LONG BEACH (CBSLA) — A section of oil pipeline was confirmed to have been damaged and moved more than 100 feet along the ocean floor, another indication that a ship's anchor may have caused the oil spill in Huntington Beach.
Federal and state officials overseeing the response to the oil spill, which has since grown to 144,000 gallons, say reports from contract divers and remotely-operated vehicles found a 4,000-foot section of the 17.7-mile-long pipeline was dragged laterally about 105 feet, and had a 13-inch split along the length of the pipe. U.S. Coast Guard Capt. Rebecca Ore said the split is the likely source of release of oil.
"If you can picture the pipeline essentially vertically, the pipeline has essentially been pulled like a bowstring, so at its widest point is 105 feet away from where it was," Amplify Energy CEO Martyn Willsher said. "So it is kind of in a, almost a semi-circle."
However, the U.S. Coast Guard says they have no reports at this time of a vessel that was above the pipeline around the time of the leak. And while divers and ROV's have found the split, Ore said oil does not appear to be coming from that section of pipeline at this time.
Since the oil spill was first reported Saturday from Elly, an Amplify Energy-owned rig off the coast of California, Orange County beaches have been shut down from Huntington Beach to Dana Point. Harbors in Newport Beach and Laguna Beach have also been closed to all boat traffic.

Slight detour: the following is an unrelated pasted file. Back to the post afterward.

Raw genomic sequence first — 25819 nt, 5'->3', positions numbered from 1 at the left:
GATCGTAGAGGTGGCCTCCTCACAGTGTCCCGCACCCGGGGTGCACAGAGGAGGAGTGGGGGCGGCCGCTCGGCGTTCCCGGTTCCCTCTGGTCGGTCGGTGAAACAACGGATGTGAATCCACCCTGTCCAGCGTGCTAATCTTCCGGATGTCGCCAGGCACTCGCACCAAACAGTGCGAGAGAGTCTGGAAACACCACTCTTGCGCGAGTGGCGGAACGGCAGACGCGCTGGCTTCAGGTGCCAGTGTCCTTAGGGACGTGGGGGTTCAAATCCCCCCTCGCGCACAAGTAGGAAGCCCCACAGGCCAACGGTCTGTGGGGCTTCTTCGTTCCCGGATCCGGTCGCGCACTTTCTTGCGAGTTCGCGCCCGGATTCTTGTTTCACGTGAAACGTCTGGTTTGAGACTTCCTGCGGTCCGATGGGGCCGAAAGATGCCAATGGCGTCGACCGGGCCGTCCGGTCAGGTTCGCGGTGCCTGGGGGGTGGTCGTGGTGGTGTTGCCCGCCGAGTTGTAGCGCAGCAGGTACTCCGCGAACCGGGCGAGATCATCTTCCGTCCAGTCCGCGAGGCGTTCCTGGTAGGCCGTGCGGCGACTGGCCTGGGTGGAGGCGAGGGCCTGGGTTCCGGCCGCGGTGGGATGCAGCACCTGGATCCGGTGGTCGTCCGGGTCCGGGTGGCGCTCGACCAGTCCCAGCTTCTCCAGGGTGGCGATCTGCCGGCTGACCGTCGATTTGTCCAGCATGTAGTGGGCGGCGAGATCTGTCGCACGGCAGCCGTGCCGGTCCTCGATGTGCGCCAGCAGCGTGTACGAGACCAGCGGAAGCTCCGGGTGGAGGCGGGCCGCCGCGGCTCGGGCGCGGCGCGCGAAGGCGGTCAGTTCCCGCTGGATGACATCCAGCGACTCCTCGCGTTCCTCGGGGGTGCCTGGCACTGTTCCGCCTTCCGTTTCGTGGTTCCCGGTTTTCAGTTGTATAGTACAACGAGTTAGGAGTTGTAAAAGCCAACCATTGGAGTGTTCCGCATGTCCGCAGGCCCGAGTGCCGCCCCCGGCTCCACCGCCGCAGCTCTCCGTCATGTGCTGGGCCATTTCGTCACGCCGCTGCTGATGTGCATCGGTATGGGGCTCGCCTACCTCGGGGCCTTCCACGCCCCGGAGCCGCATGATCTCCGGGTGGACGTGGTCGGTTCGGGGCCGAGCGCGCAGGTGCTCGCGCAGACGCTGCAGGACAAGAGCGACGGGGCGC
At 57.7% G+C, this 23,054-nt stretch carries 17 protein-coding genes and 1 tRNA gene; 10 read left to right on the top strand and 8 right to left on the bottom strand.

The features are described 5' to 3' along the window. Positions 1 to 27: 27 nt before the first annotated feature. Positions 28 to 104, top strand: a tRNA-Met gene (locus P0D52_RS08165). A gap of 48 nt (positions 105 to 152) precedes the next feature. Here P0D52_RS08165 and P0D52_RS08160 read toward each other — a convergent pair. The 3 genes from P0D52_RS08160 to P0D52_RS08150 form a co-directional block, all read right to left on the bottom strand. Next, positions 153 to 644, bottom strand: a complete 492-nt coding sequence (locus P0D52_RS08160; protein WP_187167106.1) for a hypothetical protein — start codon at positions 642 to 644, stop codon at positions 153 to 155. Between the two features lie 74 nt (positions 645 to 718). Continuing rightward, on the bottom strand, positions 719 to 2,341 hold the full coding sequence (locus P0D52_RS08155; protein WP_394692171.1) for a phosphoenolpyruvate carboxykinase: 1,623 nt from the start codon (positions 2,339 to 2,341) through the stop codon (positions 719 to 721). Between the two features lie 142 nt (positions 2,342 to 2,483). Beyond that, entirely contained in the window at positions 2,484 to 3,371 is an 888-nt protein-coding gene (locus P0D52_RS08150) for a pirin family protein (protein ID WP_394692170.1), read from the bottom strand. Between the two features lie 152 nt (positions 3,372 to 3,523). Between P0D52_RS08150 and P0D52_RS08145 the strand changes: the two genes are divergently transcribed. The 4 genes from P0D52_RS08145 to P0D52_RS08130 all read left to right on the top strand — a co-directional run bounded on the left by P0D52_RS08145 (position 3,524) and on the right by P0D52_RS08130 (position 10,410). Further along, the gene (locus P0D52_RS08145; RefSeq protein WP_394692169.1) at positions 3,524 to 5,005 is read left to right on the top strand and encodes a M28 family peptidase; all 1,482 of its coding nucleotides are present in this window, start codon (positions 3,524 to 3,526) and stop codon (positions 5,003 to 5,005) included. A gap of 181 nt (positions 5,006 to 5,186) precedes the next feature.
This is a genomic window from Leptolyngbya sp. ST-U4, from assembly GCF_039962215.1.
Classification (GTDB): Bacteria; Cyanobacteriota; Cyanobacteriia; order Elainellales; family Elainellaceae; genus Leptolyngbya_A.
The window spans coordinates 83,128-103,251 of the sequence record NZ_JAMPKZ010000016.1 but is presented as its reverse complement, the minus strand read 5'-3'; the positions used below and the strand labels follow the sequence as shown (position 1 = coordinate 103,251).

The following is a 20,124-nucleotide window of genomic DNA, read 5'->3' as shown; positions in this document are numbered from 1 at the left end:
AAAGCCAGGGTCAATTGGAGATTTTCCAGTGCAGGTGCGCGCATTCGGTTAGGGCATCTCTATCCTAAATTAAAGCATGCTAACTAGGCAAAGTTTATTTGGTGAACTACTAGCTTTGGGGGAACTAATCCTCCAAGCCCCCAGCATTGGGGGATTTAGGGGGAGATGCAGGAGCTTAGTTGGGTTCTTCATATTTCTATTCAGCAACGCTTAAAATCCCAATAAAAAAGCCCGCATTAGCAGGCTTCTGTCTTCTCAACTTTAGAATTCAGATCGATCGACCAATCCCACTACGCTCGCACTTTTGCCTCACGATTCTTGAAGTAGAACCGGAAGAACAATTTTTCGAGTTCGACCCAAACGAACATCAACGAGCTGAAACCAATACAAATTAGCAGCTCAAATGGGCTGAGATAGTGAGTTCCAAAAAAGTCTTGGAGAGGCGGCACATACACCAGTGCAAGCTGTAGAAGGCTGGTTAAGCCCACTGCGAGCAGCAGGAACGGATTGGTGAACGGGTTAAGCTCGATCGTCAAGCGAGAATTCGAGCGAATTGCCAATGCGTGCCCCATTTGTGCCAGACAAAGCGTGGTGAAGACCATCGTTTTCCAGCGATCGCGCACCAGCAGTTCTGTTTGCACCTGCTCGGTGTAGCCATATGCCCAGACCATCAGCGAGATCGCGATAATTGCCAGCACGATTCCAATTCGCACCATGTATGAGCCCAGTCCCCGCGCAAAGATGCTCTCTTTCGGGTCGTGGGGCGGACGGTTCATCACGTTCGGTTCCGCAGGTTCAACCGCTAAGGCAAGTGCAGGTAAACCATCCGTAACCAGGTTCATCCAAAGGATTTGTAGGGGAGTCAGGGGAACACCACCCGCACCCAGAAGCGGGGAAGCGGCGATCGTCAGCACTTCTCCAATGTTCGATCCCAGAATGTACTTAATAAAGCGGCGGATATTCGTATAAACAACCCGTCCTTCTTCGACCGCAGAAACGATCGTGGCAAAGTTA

The pipeline runs 18 miles from Amplify Energy's offshore drilling platforms to a pump station in Long Beach.
TIMELINE: Huntington Beach Oil Spill
Unified Command -- made up of representatives from the U.S. Coast Guard, the state's Department of Fish & Wildlife's Office Of Spill Prevention, and Amplify Energy – acknowledged that the first reports of the spill came in Friday night, but said that such reports are common and often is from the natural seepage of oil or sheen that is never located. But satellite imagery from NOAA prompted another report overnight.
The Department of Fish & Wildlife's Office of Spill Prevention and Response went out to search for the spill before sunrise, but were forced back to shore due to foggy conditions. Once the fog lifted, the Coast Guard and Orange County Sheriff's Department flew out to the reported leak location to investigate.
"That is when a full-scale mobilization effort began, because we received a [National Response Center] report submitted by the responsible party, and the responsible party's report indicated release of pressure from the pipeline," Ore said.
As of Tuesday, 4,788 gallons of crude oil have been recovered and oiling was reported on an estimated 15.67 miles of shoreline. Six miles of shoreline have been cleaned, and clean-up efforts continue. Officials say 11,360 feet of containment boom have been deployed, and 328 personnel are on the scene.
A total of eight oiled wildlife have been recovered.
The cause of the oil leak remains under investigation.
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